This is not the case of a graph. Graphs can be represented by adjacency matrices (which we describe in Chapter1 and Appendix A), such that each row and column element stands for the relation between two nodes. If an element is non-zero, it means that the row-node and column node are linked.

Given such a matrix, we can repeat our experiment above and swap out two rows as we did the image. Unlike the case of the image, we end up with a matrix that represents the graph we started with. We can do any number of permutations or rows and columns and end up with a matrix that represents the same graph. Returning to the convolution operation, to successfully apply a convolutional filter or a convnet to the graph’s matrix representation, such an operation or layer would have to yield the same result no matter the ordering of the adjacency matrix (since every ordering describes the same thing). Convnets fail in this respect. Finding convolutional filters that can be applied to graphs has been solved in a variety of ways. In this chapter we will examine two ways this has been done: spatial and spectral methods. For a deeper discussion and derivation of convolutional filters applied to graphs, see Hamilton. Concept 3: Spectral vs Spatial Methods In the last section, we talked about interpreting convolution via a thought experiment of sliding a window filter across part of a graph consisting of a local neighborhood of linked nodes. We also interpreted convolution as processing graph signal data through a filter. It turns out that these two interpretations highlight two branches of convolutional graph neural networks: spatial and spectral methods. ‘Sliding window’ and other methods that rely on a graph’s geometrical structure to perform convolution are known as spatial methods. Graph signal filters are grouped as spectral methods. It should be said that there is no clear demarcation between spectral and spatial methods, and often one type can be interpreted as the other. For example, one contribution of GCN is that it demonstrated that its spectral derivation could be interpreted in a spatial way. Practical Differences Between Spatial and Spectral Methods. At the time of writing, spatial methods are preferred since they have less restrictions and, in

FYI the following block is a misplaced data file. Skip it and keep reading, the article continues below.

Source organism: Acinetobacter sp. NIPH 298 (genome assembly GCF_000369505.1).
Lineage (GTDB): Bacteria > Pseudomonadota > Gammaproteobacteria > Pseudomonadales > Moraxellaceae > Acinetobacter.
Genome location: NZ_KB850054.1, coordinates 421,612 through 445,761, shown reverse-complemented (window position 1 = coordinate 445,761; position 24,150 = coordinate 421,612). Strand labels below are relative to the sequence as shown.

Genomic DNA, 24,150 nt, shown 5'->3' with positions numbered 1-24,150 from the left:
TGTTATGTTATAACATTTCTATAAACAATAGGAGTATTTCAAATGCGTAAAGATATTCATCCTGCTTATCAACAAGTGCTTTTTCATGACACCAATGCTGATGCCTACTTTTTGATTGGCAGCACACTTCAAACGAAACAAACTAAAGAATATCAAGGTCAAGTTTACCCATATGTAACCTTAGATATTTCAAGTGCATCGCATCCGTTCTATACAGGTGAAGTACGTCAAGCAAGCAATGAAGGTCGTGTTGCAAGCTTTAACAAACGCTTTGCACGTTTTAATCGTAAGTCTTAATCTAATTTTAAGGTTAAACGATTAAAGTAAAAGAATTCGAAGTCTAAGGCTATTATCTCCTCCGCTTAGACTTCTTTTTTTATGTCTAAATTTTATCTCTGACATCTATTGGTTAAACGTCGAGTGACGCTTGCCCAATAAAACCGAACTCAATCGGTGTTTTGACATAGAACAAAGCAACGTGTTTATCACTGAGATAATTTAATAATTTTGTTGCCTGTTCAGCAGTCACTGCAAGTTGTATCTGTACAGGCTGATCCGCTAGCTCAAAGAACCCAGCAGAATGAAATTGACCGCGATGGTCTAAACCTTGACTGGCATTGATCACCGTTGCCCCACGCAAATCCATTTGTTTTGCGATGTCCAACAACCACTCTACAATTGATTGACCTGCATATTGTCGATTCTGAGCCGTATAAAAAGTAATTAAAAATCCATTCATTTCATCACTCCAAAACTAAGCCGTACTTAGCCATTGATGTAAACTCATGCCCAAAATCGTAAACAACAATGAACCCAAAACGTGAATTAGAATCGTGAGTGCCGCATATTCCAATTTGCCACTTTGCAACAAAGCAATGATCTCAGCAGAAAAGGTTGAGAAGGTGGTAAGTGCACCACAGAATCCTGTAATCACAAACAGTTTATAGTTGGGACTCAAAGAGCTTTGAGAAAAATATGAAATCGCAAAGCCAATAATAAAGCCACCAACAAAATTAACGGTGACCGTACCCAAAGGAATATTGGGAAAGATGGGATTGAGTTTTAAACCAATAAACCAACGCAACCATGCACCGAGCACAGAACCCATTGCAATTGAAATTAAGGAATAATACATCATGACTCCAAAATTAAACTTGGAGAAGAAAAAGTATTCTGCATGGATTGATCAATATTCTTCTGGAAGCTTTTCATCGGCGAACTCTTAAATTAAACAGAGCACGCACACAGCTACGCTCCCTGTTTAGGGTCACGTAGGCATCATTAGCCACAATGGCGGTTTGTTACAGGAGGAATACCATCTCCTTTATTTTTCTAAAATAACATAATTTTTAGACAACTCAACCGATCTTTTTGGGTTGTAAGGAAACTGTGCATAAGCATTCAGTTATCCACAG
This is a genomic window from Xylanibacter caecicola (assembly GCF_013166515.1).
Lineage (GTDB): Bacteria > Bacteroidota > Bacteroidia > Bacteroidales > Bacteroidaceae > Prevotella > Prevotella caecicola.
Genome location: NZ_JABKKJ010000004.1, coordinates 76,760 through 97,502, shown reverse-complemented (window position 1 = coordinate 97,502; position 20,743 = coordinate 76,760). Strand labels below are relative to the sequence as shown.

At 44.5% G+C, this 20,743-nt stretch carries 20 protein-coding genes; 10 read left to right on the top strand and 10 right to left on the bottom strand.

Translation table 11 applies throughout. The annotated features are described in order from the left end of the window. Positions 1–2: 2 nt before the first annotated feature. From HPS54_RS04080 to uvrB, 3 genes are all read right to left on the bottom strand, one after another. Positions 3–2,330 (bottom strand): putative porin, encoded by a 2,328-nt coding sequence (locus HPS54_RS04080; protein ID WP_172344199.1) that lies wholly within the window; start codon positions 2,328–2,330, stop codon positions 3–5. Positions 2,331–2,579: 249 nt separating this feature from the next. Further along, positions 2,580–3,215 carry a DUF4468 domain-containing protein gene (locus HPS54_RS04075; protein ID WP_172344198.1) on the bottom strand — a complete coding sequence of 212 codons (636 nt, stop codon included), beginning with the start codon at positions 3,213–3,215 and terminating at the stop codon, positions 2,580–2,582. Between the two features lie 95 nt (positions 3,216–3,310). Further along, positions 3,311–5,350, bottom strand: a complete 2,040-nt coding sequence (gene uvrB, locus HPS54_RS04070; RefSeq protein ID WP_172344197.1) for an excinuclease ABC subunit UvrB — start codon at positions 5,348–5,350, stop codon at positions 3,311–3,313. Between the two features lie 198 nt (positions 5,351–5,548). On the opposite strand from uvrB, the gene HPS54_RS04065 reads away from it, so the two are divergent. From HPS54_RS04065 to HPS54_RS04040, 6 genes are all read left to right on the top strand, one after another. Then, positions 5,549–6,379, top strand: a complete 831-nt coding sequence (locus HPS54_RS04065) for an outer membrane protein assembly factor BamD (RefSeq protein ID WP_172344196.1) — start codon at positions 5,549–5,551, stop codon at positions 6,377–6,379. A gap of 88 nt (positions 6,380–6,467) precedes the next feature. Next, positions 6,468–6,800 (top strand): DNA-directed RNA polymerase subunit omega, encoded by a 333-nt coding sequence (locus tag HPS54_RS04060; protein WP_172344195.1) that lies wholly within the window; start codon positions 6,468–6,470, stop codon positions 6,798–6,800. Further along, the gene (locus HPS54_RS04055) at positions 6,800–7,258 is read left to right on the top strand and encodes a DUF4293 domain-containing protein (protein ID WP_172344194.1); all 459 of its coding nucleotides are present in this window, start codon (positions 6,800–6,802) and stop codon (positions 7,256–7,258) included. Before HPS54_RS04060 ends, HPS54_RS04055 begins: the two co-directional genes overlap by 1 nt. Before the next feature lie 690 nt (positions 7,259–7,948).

general, offer less computational complexity. We’ve highlighted these in Table 4.1. Table 4.1 A comparison of spectral and spatial convolutional methods.

Spectral

Spatial

Operation: performing a convolution Operation: aggregation of node using a graph’s eigenvalues. features in node neighborhoods

· Graphs must be undirected